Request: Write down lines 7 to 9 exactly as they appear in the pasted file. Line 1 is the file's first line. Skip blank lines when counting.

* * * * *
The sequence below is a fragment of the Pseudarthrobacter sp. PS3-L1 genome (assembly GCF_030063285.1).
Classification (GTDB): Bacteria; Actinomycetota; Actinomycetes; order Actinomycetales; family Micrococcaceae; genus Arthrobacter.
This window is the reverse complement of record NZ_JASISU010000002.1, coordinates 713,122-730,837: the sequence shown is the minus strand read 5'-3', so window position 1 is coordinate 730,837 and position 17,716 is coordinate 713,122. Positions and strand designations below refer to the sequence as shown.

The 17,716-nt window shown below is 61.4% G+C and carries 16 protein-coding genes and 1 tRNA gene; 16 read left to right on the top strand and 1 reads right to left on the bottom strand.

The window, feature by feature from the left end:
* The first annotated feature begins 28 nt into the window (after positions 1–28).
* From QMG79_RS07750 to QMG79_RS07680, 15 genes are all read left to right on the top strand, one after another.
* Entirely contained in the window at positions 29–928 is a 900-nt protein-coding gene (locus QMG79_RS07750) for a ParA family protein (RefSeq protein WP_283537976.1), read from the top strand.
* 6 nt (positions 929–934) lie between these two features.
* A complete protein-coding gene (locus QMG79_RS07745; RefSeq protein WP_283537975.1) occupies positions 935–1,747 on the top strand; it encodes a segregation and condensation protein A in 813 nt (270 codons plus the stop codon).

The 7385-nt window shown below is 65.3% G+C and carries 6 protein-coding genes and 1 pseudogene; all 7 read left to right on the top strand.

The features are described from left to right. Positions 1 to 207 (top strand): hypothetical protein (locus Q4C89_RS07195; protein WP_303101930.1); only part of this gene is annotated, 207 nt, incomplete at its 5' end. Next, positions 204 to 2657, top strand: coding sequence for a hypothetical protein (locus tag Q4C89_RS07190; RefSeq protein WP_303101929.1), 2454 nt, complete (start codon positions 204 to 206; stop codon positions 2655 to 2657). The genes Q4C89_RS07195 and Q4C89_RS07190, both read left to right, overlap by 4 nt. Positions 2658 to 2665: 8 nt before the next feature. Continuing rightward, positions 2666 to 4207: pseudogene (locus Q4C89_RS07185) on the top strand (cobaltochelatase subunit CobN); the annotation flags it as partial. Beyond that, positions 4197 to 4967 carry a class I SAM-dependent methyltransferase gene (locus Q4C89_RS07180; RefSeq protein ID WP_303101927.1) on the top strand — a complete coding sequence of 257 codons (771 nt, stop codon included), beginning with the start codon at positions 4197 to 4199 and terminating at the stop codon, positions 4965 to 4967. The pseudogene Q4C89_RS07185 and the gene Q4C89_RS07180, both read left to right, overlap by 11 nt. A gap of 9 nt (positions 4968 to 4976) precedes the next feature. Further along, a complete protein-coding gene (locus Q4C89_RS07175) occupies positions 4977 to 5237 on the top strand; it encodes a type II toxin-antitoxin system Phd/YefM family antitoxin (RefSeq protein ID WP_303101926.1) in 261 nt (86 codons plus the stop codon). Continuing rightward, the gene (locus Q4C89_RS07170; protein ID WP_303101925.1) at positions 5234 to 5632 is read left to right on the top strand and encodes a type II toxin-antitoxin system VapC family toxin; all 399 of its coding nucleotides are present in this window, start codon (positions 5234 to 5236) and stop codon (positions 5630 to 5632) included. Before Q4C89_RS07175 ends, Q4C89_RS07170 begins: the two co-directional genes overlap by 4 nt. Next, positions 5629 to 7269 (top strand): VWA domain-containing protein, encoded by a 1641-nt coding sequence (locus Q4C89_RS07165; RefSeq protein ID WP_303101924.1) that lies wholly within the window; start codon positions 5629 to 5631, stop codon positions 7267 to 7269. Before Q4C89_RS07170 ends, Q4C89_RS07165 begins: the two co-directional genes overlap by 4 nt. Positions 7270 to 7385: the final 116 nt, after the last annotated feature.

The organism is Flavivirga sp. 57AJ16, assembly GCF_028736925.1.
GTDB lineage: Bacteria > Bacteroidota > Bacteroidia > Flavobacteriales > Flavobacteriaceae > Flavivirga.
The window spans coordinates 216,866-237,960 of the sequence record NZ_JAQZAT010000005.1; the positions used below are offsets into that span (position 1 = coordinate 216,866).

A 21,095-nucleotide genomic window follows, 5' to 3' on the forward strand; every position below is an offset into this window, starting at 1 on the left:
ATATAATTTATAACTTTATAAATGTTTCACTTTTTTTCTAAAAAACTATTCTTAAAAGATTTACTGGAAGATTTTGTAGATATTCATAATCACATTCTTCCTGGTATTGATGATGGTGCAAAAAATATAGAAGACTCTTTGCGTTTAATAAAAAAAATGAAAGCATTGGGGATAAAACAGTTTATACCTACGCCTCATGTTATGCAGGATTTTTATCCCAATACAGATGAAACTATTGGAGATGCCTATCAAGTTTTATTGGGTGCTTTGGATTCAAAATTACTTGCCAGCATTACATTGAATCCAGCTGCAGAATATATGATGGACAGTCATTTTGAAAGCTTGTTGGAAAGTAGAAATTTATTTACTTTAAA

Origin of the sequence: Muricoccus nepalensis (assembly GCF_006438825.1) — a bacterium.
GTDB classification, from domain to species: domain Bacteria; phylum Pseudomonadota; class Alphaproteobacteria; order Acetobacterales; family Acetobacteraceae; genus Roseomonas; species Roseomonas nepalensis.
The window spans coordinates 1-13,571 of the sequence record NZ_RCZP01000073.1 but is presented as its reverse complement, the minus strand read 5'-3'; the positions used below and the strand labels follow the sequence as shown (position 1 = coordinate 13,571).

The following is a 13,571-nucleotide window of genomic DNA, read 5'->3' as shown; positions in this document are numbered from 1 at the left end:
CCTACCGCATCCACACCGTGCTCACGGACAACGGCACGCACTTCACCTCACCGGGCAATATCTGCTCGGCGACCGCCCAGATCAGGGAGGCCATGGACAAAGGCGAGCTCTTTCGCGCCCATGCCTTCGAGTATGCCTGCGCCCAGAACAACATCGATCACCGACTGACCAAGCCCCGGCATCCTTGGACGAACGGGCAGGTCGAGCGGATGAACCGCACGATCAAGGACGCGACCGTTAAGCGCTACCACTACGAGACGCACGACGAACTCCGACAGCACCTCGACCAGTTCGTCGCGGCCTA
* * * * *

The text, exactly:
* From QMG79_RS07750 to QMG79_RS07680, 15 genes are all read left to right on the top strand, one after another.
* Entirely contained in the window at positions 29–928 is a 900-nt protein-coding gene (locus QMG79_RS07750) for a ParA family protein (RefSeq protein WP_283537976.1), read from the top strand.
* 6 nt (positions 929–934) lie between these two features.